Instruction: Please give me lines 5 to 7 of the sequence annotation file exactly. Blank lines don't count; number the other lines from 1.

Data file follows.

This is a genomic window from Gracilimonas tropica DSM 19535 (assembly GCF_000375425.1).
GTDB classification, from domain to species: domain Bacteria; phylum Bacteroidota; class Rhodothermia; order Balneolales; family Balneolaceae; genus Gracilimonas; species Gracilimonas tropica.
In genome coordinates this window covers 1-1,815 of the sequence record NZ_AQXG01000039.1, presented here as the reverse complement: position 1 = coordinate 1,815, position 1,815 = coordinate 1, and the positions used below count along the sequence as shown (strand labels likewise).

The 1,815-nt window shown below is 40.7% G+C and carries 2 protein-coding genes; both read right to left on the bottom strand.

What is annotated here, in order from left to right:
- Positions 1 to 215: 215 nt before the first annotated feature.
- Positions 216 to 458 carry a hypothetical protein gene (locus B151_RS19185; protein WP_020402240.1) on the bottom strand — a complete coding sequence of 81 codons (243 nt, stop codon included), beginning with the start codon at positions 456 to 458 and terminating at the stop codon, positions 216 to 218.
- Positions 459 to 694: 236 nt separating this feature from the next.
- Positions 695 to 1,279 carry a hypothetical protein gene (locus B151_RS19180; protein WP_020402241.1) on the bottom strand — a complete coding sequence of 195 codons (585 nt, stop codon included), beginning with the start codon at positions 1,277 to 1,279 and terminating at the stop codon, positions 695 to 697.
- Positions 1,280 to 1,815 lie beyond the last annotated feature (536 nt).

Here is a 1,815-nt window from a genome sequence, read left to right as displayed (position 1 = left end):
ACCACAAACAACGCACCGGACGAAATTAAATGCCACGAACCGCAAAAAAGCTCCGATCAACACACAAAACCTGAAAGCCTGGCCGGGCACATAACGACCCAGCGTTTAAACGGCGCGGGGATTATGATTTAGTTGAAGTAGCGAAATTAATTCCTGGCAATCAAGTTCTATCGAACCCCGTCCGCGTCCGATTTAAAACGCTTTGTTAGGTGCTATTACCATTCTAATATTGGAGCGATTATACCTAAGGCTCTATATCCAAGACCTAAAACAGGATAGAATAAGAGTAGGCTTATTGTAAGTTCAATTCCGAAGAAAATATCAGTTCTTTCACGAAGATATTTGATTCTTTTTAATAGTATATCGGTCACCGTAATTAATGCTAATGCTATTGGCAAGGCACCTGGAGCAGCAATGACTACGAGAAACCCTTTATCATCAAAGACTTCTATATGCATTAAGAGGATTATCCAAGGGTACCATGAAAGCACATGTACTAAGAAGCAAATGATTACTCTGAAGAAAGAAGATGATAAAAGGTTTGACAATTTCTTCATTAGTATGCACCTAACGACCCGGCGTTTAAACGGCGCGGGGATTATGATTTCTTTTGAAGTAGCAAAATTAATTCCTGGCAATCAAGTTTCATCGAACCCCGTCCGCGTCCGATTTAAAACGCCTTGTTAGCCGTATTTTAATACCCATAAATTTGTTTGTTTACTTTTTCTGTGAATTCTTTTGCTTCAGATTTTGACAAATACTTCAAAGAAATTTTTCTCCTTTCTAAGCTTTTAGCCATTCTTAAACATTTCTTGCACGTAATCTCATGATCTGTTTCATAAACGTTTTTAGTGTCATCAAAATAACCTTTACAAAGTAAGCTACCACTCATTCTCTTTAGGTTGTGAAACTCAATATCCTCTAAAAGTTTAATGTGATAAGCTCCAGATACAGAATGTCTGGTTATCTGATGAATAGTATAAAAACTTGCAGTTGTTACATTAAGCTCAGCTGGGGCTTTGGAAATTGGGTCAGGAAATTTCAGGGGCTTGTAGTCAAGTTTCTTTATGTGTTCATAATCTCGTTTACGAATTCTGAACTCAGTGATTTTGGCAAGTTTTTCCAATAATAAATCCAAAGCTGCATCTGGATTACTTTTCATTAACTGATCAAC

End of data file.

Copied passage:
What is annotated here, in order from left to right:
- Positions 1 to 215: 215 nt before the first annotated feature.
- Positions 216 to 458 carry a hypothetical protein gene (locus B151_RS19185; protein WP_020402240.1) on the bottom strand — a complete coding sequence of 81 codons (243 nt, stop codon included), beginning with the start codon at positions 456 to 458 and terminating at the stop codon, positions 216 to 218.